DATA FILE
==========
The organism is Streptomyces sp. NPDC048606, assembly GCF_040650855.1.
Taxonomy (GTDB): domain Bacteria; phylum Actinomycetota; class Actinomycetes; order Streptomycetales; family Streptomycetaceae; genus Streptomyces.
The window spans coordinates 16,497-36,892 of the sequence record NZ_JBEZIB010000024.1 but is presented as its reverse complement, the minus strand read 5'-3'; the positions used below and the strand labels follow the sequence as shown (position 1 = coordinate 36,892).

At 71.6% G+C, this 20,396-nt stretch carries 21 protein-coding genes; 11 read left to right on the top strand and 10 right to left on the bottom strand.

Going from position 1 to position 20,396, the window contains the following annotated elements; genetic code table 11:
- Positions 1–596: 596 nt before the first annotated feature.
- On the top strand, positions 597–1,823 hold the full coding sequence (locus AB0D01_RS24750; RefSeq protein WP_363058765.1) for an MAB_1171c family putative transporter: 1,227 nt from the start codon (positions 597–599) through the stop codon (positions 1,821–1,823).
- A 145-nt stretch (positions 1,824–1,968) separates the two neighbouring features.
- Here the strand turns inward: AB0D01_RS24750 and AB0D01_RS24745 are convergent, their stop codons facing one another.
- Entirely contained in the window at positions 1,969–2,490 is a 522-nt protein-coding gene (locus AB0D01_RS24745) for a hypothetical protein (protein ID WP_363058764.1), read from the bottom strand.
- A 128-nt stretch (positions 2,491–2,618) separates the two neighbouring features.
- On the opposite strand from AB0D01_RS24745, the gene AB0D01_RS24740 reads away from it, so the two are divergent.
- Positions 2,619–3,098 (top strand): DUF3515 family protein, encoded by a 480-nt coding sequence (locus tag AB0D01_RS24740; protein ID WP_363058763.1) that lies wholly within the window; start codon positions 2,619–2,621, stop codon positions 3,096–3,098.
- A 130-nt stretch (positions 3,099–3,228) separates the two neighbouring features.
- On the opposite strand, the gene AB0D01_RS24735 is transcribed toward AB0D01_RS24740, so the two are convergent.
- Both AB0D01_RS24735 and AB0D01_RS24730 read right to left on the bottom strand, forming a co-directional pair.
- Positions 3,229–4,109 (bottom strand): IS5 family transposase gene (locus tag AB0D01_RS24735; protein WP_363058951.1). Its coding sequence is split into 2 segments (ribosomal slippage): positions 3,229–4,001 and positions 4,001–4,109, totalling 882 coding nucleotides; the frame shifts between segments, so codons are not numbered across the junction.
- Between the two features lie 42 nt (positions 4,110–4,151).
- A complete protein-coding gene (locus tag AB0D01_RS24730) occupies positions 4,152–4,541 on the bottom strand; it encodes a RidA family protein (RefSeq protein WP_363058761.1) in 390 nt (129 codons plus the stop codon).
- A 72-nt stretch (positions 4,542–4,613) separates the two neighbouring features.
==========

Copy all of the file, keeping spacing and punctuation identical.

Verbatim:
The organism is Streptomyces sp. NPDC048606, assembly GCF_040650855.1.
Taxonomy (GTDB): domain Bacteria; phylum Actinomycetota; class Actinomycetes; order Streptomycetales; family Streptomycetaceae; genus Streptomyces.
The window spans coordinates 16,497-36,892 of the sequence record NZ_JBEZIB010000024.1 but is presented as its reverse complement, the minus strand read 5'-3'; the positions used below and the strand labels follow the sequence as shown (position 1 = coordinate 36,892).

At 71.6% G+C, this 20,396-nt stretch carries 21 protein-coding genes; 11 read left to right on the top strand and 10 right to left on the bottom strand.

Going from position 1 to position 20,396, the window contains the following annotated elements; genetic code table 11:
- Positions 1–596: 596 nt before the first annotated feature.
- On the top strand, positions 597–1,823 hold the full coding sequence (locus AB0D01_RS24750; RefSeq protein WP_363058765.1) for an MAB_1171c family putative transporter: 1,227 nt from the start codon (positions 597–599) through the stop codon (positions 1,821–1,823).
- A 145-nt stretch (positions 1,824–1,968) separates the two neighbouring features.
- Here the strand turns inward: AB0D01_RS24750 and AB0D01_RS24745 are convergent, their stop codons facing one another.
- Entirely contained in the window at positions 1,969–2,490 is a 522-nt protein-coding gene (locus AB0D01_RS24745) for a hypothetical protein (protein ID WP_363058764.1), read from the bottom strand.
- A 128-nt stretch (positions 2,491–2,618) separates the two neighbouring features.
- On the opposite strand from AB0D01_RS24745, the gene AB0D01_RS24740 reads away from it, so the two are divergent.
- Positions 2,619–3,098 (top strand): DUF3515 family protein, encoded by a 480-nt coding sequence (locus tag AB0D01_RS24740; protein ID WP_363058763.1) that lies wholly within the window; start codon positions 2,619–2,621, stop codon positions 3,096–3,098.
- A 130-nt stretch (positions 3,099–3,228) separates the two neighbouring features.
- On the opposite strand, the gene AB0D01_RS24735 is transcribed toward AB0D01_RS24740, so the two are convergent.
- Both AB0D01_RS24735 and AB0D01_RS24730 read right to left on the bottom strand, forming a co-directional pair.
- Positions 3,229–4,109 (bottom strand): IS5 family transposase gene (locus tag AB0D01_RS24735; protein WP_363058951.1). Its coding sequence is split into 2 segments (ribosomal slippage): positions 3,229–4,001 and positions 4,001–4,109, totalling 882 coding nucleotides; the frame shifts between segments, so codons are not numbered across the junction.
- Between the two features lie 42 nt (positions 4,110–4,151).
- A complete protein-coding gene (locus tag AB0D01_RS24730) occupies positions 4,152–4,541 on the bottom strand; it encodes a RidA family protein (RefSeq protein WP_363058761.1) in 390 nt (129 codons plus the stop codon).
- A 72-nt stretch (positions 4,542–4,613) separates the two neighbouring features.